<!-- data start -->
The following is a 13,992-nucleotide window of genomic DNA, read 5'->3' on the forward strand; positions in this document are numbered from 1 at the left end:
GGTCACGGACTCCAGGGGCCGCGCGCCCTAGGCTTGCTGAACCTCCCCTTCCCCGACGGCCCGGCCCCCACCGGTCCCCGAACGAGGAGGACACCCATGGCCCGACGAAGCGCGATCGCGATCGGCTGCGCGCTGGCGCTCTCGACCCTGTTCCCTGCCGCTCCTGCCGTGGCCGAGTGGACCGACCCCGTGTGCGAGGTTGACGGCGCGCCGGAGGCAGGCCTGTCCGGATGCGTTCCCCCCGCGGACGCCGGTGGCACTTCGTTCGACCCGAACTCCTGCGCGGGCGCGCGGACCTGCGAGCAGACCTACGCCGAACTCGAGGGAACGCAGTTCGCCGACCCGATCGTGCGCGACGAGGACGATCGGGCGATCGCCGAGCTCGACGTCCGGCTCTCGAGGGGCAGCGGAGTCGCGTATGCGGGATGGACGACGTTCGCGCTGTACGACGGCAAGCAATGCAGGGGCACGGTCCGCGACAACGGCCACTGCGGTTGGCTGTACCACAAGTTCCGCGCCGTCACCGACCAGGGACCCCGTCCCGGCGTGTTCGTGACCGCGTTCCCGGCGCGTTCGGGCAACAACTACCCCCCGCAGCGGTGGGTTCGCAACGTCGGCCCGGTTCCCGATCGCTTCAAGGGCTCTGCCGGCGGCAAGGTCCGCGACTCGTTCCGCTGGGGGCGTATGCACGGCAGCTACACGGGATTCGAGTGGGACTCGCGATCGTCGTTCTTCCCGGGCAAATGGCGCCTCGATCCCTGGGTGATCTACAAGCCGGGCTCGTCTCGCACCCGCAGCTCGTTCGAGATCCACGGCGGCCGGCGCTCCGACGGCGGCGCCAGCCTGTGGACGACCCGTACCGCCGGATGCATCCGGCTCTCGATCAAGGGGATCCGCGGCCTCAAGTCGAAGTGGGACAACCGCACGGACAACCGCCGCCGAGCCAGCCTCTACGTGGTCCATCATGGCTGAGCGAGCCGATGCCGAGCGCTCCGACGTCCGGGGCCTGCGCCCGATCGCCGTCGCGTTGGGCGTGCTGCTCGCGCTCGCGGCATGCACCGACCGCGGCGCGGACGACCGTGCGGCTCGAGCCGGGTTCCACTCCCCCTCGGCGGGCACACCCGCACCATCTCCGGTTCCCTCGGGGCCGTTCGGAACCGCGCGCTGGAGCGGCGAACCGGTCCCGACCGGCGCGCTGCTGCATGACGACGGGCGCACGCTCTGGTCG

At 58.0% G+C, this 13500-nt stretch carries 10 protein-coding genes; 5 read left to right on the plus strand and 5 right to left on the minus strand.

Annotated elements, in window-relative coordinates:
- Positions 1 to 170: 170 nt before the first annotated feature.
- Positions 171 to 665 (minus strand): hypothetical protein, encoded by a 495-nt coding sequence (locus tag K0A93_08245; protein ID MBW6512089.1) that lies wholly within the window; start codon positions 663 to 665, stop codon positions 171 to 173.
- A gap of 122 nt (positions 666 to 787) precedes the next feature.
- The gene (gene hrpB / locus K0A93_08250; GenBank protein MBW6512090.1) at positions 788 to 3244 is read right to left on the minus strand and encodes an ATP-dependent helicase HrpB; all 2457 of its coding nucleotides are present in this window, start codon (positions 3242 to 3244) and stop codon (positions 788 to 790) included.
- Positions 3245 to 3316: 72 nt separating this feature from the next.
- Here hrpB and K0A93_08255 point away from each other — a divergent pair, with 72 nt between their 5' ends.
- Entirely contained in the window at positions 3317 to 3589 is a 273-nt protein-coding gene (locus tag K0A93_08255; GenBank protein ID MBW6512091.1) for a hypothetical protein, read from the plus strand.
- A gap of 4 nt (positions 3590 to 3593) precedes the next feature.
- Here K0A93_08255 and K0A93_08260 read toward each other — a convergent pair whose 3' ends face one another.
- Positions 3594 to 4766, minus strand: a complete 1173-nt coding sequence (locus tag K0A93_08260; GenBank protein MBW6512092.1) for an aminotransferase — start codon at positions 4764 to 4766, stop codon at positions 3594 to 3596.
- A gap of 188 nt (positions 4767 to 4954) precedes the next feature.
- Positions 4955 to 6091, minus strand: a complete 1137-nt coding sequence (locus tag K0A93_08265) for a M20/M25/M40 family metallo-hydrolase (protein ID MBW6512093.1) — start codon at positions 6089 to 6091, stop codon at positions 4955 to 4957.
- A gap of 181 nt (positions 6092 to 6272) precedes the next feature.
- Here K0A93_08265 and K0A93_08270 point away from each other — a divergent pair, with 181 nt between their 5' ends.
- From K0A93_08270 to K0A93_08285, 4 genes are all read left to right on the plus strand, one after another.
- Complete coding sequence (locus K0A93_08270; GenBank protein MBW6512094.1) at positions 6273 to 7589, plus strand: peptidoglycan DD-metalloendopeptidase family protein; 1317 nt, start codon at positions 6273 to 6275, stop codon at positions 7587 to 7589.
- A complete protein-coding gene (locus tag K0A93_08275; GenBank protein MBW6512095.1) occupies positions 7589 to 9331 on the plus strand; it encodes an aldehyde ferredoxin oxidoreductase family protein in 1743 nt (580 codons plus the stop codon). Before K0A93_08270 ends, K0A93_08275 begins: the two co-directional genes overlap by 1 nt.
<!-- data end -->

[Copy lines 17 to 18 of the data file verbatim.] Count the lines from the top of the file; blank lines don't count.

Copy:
- A gap of 181 nt (positions 6092 to 6272) precedes the next feature.
- Here K0A93_08265 and K0A93_08270 point away from each other — a divergent pair, with 181 nt between their 5' ends.